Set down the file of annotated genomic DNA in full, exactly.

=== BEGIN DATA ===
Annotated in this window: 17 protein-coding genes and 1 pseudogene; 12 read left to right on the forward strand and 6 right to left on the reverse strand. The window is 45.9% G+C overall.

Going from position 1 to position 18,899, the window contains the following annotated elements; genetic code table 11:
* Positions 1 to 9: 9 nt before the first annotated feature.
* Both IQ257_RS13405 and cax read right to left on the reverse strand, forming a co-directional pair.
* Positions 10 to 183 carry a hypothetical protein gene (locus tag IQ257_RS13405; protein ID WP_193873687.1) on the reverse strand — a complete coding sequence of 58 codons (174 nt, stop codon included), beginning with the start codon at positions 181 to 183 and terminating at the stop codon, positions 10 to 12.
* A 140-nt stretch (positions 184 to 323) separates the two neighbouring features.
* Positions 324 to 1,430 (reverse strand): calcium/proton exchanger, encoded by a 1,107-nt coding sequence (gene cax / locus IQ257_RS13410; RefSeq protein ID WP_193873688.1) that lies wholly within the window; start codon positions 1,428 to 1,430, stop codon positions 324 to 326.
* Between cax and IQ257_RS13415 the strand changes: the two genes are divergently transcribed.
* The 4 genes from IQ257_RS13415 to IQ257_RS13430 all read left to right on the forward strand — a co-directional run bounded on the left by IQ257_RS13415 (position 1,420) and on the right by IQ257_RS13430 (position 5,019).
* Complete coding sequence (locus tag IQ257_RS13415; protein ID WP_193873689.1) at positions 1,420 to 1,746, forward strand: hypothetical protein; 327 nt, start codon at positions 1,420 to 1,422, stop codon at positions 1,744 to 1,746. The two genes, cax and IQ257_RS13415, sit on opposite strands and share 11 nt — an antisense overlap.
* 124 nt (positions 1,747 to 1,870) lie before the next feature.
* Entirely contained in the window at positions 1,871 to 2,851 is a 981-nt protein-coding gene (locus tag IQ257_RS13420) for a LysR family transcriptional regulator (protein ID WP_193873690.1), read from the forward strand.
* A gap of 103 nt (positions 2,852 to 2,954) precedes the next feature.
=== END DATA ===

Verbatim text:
Annotated in this window: 17 protein-coding genes and 1 pseudogene; 12 read left to right on the forward strand and 6 right to left on the reverse strand. The window is 45.9% G+C overall.

Going from position 1 to position 18,899, the window contains the following annotated elements; genetic code table 11:
* Positions 1 to 9: 9 nt before the first annotated feature.
* Both IQ257_RS13405 and cax read right to left on the reverse strand, forming a co-directional pair.
* Positions 10 to 183 carry a hypothetical protein gene (locus tag IQ257_RS13405; protein ID WP_193873687.1) on the reverse strand — a complete coding sequence of 58 codons (174 nt, stop codon included), beginning with the start codon at positions 181 to 183 and terminating at the stop codon, positions 10 to 12.
* A 140-nt stretch (positions 184 to 323) separates the two neighbouring features.
* Positions 324 to 1,430 (reverse strand): calcium/proton exchanger, encoded by a 1,107-nt coding sequence (gene cax / locus IQ257_RS13410; RefSeq protein ID WP_193873688.1) that lies wholly within the window; start codon positions 1,428 to 1,430, stop codon positions 324 to 326.
* Between cax and IQ257_RS13415 the strand changes: the two genes are divergently transcribed.
* The 4 genes from IQ257_RS13415 to IQ257_RS13430 all read left to right on the forward strand — a co-directional run bounded on the left by IQ257_RS13415 (position 1,420) and on the right by IQ257_RS13430 (position 5,019).
* Complete coding sequence (locus tag IQ257_RS13415; protein ID WP_193873689.1) at positions 1,420 to 1,746, forward strand: hypothetical protein; 327 nt, start codon at positions 1,420 to 1,422, stop codon at positions 1,744 to 1,746. The two genes, cax and IQ257_RS13415, sit on opposite strands and share 11 nt — an antisense overlap.
* 124 nt (positions 1,747 to 1,870) lie before the next feature.
* Entirely contained in the window at positions 1,871 to 2,851 is a 981-nt protein-coding gene (locus tag IQ257_RS13420) for a LysR family transcriptional regulator (protein ID WP_193873690.1), read from the forward strand.
* A gap of 103 nt (positions 2,852 to 2,954) precedes the next feature.